The missile is likely to have reached an altitude of about 770km (478 miles) and travelled some 3,700km, South Korea’s military said.

The missile flew over Japan’s Hokkaido island before landing in the Pacific Ocean, officials say.

This is of course the second missile test North Korea has flown over Japan in the past three weeks. This missile flew higher and farther than the one tested on August 29, far enough that it could have hit Guam if it had been fired in that direction. It’ll probably be a day or two before people have a handle on which kind of missile this one was.



Code Blue, a non-profit watchdog group that tracks reports of sexual abuse by United Nations peacekeepers, says it has obtained 14 leaked case files related to abuses in the Central African Republic and has found evidence of “egregious mishandling.” In ten of the cases accusations weren’t escalated to law enforcement and were instead buried by UN personnel. In eight cases the accusers were never even interviewed.



The joint Russia-Belarus “Zapad 2017” military exercise began on Thursday, which is either meant to prepare for an insurgent, NATO-backed rebellion in Belarus or to prepare for a Russian invasion of the Baltic states depending on whose story you believe. Moscow is angrily accusing NATO of “whipping up hysteria” about the exercise as a “provocation,” but it is true that soldiers who participated in the Zapad 2013 exercise were used a short time later to effect the Russian occupation of Crimea. So concerns about the nature of Zapad 2017 might be overblown but they’re not entirely without reason.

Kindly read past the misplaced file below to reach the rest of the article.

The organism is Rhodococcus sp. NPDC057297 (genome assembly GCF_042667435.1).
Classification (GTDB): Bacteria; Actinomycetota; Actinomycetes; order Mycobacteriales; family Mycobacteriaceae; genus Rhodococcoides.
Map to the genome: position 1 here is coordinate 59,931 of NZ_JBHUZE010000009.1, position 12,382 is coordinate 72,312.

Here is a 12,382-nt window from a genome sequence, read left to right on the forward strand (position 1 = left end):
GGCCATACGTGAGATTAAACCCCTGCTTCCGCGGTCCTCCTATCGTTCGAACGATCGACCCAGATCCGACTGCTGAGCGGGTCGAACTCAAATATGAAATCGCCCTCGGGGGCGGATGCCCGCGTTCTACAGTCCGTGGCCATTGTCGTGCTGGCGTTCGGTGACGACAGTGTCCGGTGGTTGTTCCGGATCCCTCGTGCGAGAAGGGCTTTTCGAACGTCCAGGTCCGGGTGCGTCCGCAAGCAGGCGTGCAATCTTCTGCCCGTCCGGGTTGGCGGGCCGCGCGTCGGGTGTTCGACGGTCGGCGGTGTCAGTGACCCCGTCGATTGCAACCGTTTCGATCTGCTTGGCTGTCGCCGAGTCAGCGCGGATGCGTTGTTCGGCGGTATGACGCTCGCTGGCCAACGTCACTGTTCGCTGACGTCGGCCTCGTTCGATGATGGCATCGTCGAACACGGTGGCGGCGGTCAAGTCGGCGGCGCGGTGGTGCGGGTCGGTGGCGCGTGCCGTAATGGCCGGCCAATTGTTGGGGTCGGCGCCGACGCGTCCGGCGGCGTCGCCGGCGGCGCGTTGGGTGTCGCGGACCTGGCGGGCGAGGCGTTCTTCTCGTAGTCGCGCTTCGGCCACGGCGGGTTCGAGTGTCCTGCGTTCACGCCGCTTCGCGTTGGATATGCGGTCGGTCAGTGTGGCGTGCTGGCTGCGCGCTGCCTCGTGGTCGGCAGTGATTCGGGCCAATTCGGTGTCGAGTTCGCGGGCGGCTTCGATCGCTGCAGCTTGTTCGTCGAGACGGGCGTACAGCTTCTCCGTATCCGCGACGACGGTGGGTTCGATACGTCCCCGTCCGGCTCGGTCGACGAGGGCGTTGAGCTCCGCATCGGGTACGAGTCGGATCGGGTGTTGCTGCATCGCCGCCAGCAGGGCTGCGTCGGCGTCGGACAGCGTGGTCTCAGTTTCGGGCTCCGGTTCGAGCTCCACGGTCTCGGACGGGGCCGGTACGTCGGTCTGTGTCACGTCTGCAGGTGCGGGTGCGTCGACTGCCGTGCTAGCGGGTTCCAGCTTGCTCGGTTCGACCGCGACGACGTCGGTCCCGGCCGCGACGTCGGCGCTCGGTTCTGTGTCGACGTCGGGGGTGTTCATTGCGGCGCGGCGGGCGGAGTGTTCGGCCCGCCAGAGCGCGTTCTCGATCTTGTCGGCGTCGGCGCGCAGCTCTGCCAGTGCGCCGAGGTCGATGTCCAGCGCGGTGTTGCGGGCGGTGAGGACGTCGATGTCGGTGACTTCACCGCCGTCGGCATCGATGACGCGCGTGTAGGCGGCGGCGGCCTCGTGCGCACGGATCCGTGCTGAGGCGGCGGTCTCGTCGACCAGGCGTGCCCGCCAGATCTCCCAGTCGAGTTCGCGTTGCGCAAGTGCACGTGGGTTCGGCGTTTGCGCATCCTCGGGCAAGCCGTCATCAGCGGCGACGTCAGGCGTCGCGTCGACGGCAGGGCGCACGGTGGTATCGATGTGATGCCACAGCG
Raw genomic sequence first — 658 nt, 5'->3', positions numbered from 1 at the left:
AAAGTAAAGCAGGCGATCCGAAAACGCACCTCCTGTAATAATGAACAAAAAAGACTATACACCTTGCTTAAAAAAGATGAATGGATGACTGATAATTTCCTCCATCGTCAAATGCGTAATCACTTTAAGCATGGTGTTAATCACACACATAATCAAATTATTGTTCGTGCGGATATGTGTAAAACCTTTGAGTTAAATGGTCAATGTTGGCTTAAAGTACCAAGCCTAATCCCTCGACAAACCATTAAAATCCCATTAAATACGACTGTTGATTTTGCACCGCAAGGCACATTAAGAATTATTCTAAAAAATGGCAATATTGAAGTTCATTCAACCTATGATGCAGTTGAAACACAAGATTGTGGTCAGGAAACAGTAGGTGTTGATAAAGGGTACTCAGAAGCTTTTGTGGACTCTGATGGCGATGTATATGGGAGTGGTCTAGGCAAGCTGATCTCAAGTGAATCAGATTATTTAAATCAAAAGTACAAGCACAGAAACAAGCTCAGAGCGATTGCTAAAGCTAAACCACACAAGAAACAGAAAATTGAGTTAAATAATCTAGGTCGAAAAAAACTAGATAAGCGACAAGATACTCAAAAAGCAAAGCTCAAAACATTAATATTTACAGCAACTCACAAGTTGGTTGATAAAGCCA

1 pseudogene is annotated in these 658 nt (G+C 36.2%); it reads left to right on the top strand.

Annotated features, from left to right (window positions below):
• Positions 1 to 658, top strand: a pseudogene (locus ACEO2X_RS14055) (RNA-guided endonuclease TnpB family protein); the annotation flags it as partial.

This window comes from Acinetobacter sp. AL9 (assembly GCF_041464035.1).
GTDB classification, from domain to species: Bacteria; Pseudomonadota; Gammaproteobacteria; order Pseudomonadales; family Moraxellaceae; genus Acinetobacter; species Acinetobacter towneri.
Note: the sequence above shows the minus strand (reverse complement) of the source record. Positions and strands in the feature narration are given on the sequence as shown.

Kiev on Thursday embraced a Russian proposal to station UN peacekeepers (though they, uh, might want to consult with people in the CAR about that) in eastern Ukraine, provided none of them are Russian. Russian President Vladimir Putin made this suggestion to German Chancellor Angela Merkel on Monday, allowing as to how the peacekeepers could be disbursed throughout eastern Ukraine to protect international observers rather than just stationed on the frozen front line of the conflict. Could be an opening here, though likely not.

Analysts Kimberly Marten and Olga Oliker look at the ongoing and potentially dangerous role being played by paramilitary militias in Ukraine:

When the volunteer battalions (although not all are technically battalions, we will use this terminology as shorthand) first appeared in 2014, their assistance was welcome and necessary, albeit controversial. Although seen as patriots by many, critics deemed these groups undisciplined, politically extremist, and insufficiently controlled by Ukrainian authorities. Some were credibly linked to human rights violations and neo-Nazi sympathies.

One recent account suggests that those problems have disappeared and today the heroic narrative appears triumphant in Ukraine and beyond. It holds that the volunteer battalions rose to their country’s defense in a time of need, and members have now either stepped back into their civilian lives or joined the state’s formal security sector as Ukraine’s military forces became more robust. Almost all of these units are now under state command, subordinate to the National Guard or other security forces.